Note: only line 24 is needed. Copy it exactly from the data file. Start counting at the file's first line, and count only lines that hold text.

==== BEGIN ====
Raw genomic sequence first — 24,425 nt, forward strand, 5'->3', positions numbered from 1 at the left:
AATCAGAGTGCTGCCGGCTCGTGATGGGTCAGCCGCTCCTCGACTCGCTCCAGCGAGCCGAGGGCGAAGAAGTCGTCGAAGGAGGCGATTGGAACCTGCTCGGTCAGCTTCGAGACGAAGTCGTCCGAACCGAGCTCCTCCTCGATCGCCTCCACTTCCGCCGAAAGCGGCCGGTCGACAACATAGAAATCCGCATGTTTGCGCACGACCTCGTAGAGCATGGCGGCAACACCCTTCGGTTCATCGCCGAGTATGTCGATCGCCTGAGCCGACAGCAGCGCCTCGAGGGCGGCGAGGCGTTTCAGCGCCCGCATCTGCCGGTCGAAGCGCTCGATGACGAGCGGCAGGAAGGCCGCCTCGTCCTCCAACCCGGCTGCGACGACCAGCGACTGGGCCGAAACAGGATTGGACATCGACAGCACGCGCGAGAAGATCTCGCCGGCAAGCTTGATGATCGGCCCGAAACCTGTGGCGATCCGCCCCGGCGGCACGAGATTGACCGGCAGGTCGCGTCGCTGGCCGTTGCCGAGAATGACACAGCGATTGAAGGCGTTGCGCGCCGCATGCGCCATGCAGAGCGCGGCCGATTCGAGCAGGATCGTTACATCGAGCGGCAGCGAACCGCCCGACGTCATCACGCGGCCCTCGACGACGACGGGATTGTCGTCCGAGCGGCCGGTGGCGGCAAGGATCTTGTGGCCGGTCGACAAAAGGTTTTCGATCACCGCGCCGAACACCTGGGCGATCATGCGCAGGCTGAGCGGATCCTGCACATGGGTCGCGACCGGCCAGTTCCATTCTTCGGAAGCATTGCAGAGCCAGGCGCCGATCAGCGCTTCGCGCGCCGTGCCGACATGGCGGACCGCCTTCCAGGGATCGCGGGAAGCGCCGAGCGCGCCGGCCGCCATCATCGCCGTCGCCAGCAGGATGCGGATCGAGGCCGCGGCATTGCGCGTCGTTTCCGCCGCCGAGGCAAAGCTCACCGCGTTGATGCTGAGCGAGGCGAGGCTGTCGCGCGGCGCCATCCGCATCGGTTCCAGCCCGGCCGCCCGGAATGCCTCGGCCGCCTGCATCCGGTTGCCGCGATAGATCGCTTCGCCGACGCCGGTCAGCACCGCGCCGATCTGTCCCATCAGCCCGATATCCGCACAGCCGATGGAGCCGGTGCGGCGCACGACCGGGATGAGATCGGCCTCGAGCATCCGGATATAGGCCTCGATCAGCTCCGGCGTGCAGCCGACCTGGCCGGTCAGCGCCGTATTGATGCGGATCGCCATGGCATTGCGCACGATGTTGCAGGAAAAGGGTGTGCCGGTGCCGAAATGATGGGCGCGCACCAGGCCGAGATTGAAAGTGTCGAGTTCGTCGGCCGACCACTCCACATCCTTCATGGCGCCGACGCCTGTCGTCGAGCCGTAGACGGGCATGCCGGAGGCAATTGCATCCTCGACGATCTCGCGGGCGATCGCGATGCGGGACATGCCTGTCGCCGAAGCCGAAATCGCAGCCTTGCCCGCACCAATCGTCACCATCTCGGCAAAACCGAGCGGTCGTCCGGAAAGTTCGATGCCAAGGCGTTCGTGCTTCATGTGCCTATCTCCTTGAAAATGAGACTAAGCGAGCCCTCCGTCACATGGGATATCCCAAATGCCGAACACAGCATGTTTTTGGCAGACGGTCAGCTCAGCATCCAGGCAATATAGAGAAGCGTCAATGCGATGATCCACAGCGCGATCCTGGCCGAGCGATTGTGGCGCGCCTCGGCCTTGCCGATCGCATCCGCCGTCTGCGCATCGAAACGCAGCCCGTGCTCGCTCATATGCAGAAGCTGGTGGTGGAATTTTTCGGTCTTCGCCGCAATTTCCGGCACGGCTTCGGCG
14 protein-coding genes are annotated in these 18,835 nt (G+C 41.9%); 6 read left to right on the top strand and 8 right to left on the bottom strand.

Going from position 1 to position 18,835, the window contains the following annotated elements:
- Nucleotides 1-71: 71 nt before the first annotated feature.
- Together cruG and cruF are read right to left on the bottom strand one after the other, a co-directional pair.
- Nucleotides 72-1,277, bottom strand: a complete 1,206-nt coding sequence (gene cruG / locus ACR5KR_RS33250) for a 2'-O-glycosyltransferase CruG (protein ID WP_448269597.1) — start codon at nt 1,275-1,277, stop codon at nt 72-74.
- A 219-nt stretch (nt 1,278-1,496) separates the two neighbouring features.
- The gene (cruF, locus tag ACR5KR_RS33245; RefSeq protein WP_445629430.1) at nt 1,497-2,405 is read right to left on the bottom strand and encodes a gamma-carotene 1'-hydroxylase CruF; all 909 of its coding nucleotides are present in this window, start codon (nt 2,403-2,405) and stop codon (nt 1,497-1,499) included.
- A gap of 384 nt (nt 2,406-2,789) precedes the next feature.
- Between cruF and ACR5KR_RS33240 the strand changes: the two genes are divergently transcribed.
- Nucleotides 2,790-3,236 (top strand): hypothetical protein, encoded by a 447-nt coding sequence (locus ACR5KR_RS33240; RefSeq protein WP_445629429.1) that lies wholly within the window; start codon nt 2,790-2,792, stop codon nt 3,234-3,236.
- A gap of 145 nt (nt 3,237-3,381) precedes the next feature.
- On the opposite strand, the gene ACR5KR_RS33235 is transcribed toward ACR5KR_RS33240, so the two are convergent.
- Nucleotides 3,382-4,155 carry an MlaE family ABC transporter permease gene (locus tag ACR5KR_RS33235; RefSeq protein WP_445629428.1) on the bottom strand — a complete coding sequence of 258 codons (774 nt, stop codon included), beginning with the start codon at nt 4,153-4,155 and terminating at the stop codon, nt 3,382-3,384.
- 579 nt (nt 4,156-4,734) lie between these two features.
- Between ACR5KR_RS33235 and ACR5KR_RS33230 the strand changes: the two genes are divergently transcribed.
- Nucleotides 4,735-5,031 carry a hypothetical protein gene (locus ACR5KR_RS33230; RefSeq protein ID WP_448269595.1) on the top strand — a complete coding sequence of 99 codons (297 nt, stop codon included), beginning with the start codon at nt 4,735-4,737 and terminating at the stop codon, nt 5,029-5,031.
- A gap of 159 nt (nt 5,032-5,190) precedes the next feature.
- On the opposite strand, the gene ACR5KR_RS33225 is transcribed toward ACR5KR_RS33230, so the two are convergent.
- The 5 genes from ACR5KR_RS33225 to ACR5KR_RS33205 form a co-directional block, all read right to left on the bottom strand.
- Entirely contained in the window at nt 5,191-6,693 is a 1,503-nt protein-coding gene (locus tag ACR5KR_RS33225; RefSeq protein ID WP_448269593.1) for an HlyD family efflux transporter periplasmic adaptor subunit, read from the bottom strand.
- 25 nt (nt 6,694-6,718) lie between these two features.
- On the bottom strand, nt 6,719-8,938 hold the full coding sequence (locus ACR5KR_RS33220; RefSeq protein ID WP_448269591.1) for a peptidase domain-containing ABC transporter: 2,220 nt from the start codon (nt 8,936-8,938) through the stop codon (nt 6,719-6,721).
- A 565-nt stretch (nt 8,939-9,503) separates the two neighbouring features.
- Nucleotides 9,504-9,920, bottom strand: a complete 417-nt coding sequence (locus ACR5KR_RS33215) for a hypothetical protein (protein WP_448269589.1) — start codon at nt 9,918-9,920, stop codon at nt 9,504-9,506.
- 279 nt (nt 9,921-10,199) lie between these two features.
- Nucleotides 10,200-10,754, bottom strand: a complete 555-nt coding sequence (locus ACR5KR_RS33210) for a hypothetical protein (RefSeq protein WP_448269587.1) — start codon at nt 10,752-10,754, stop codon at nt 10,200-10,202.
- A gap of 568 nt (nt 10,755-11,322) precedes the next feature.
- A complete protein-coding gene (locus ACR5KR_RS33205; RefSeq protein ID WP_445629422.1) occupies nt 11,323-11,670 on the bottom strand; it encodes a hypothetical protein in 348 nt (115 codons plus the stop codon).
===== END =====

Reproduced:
- On the bottom strand, nt 6,719-8,938 hold the full coding sequence (locus ACR5KR_RS33220; RefSeq protein ID WP_448269591.1) for a peptidase domain-containing ABC transporter: 2,220 nt from the start codon (nt 8,936-8,938) through the stop codon (nt 6,719-6,721).